When Aviva Zacks of Safety Detectives set up the interview with Max Aulakh, CEO of Ignyte, she never imagined she would get to meet an American hero who learned about cybersecurity in the USAF.
Safety Detective: What motivated you to start Ignyte?
Max Aulakh: I started Ignyte because I was already doing cybersecurity and information security as part of the US military, and I really wanted to help small and larger businesses. I wanted to serve as a chief security officer because they have a pretty tough mission, at least in the military where it is very difficult to manage attack surfaces and I was drawn to that. That’s the reason I started Ignyte.
SD: Can you tell me a little bit more about your background in cybersecurity?
MA: I started my career in the Air Force where I enlisted as a security specialist. I worked all across the Middle East right after 9/11 when security was in demand and learned everything I know about security in the Department of Defense. Eventually, I pivoted over to the commercial side and started working with the private sectors, large businesses, hospitals, banks, and tech companies. That’s where I really got to test my knowledge in the commercial application of cybersecurity.
SD: Can you give me a brief overview of what your company does?
MA: I started out as a technical practitioner in the field looking at software and source code analysis. Over the years, our company has really focused on trying to connect a lot of these technical deficiencies and technical risks into management. We call that integrated risk management or governance risk and compliance because whenever a policy writer or a lawmaker writes some sort of rule, they don’t necessarily have the complete insight on how that impacts a particular software or a computing system. Our software Ignyte Assurance Platform connects the two together.
We do that through language processing and through analytics. We leverage machine learning techniques where we partner up with other research labs to enhance the accuracy of information. You can apply these techniques to internal compliance, vulnerability management, foreign organization supplier risk, and supply chain risk management. Our platform brings some of those features, functions, and capabilities together for some of the businesses that we work with.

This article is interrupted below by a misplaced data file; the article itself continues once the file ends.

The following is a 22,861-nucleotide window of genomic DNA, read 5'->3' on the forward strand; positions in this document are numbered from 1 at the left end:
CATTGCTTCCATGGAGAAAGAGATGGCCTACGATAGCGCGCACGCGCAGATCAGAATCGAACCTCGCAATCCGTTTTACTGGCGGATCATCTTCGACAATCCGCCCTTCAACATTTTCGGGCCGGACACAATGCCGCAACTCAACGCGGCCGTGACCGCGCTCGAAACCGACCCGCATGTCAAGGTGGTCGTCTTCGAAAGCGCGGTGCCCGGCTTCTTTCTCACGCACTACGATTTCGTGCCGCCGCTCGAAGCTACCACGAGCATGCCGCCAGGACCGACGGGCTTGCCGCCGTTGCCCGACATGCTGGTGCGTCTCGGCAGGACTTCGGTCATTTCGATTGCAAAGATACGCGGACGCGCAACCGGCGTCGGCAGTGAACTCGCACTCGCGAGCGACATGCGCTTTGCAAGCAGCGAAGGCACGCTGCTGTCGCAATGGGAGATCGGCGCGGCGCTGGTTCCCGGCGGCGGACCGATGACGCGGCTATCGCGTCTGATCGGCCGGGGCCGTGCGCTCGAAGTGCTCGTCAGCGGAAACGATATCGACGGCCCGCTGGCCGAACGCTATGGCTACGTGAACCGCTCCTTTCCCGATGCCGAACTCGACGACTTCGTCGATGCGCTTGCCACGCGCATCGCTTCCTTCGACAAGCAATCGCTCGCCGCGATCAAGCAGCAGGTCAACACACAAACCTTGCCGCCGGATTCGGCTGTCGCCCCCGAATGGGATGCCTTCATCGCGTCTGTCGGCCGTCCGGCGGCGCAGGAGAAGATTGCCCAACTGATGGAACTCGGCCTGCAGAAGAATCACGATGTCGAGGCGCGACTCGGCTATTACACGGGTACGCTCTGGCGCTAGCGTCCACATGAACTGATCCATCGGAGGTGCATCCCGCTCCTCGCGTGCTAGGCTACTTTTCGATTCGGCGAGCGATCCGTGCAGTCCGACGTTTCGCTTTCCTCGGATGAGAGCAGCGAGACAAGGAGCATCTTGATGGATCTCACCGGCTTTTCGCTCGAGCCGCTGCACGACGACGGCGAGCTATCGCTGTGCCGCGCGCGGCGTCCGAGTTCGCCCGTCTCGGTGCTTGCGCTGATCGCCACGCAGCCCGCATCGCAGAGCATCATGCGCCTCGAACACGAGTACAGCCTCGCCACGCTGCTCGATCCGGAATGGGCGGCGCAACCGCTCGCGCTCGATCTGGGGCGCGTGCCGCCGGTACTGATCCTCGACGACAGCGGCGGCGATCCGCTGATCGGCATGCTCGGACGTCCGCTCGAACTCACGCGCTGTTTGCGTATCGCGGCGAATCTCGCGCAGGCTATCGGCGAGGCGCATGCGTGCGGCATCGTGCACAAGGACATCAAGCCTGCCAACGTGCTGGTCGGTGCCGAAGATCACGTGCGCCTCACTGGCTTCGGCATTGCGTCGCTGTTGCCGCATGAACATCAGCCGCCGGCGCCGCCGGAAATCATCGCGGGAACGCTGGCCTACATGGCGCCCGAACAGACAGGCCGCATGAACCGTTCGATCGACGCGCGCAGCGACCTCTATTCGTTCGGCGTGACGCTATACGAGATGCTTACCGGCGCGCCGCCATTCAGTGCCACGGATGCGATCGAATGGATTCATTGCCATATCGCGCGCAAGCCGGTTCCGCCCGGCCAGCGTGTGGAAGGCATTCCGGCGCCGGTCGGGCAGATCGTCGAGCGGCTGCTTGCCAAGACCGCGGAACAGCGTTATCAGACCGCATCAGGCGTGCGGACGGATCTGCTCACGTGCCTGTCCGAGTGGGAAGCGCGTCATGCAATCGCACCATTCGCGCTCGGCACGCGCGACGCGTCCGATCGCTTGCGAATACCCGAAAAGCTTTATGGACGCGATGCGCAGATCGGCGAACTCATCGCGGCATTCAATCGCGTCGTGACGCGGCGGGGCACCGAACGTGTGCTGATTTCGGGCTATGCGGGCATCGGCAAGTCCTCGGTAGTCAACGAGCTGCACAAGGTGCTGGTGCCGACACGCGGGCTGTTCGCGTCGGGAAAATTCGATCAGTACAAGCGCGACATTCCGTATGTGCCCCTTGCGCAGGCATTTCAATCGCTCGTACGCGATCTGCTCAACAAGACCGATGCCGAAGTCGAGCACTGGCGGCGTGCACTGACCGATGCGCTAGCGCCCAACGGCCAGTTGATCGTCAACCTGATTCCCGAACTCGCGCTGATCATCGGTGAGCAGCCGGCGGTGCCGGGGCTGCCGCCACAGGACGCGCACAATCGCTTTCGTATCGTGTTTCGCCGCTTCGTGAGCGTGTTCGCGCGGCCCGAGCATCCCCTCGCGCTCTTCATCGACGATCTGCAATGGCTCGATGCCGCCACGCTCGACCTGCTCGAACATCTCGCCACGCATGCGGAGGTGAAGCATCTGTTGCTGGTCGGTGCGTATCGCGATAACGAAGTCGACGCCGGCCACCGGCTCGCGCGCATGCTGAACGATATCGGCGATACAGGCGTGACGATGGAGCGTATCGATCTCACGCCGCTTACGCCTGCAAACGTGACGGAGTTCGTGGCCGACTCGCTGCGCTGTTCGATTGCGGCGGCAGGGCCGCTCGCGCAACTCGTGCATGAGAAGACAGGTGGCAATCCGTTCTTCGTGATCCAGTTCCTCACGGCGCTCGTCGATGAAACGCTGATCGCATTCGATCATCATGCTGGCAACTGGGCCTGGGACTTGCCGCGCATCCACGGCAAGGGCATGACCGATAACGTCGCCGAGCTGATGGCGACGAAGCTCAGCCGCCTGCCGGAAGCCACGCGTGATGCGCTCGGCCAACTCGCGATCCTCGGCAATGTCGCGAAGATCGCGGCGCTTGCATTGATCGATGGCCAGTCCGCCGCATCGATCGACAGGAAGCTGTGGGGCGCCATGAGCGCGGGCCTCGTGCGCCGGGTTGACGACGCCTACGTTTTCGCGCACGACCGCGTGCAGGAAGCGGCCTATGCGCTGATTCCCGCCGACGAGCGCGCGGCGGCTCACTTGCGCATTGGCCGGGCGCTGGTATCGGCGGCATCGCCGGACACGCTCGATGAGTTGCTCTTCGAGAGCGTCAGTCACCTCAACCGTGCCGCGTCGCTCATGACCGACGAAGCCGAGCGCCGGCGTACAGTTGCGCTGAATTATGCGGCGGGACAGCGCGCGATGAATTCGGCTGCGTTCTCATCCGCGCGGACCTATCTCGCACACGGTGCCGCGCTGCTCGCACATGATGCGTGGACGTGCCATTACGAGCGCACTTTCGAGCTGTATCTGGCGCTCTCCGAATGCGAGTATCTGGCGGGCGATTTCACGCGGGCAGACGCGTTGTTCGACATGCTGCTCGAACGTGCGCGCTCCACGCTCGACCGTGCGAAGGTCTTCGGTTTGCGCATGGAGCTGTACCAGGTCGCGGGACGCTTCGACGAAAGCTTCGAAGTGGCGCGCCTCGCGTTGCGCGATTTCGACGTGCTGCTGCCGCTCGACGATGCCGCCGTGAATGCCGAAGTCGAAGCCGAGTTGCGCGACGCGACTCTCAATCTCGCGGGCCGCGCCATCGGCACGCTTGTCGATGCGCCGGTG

SD: What are the verticals that you provide your services for?
MA: Today we’re primarily focused on the defense industrial base, which works with the Department of Defense as private contractors. We also focus heavily on healthcare systems and medical device companies that fall within that realm. We also work with financial services: small banks, regional banks, credit unions, and anybody else that falls within financial services.
SD: How does your company stay ahead of the competition?
MA: It’s really hard to stay ahead of the competition. There are so many great companies out there with a lot of innovation. We tend to partner with companies that are innovating in the space and with the US Air Force or DoD directly. We are under various Cooperative R&D Agreements, which are called CRADAs where we’ll partner with a research lab. If the lab is trying to discover something very unique that doesn’t exist in the world, how do we solve this really tough problem? We have relationships with the US government to help us understand what’s going to happen in the next five to ten years when it comes to cybersecurity. In addition to working with labs, we have several customers and internal teams that push out innovation through our platform.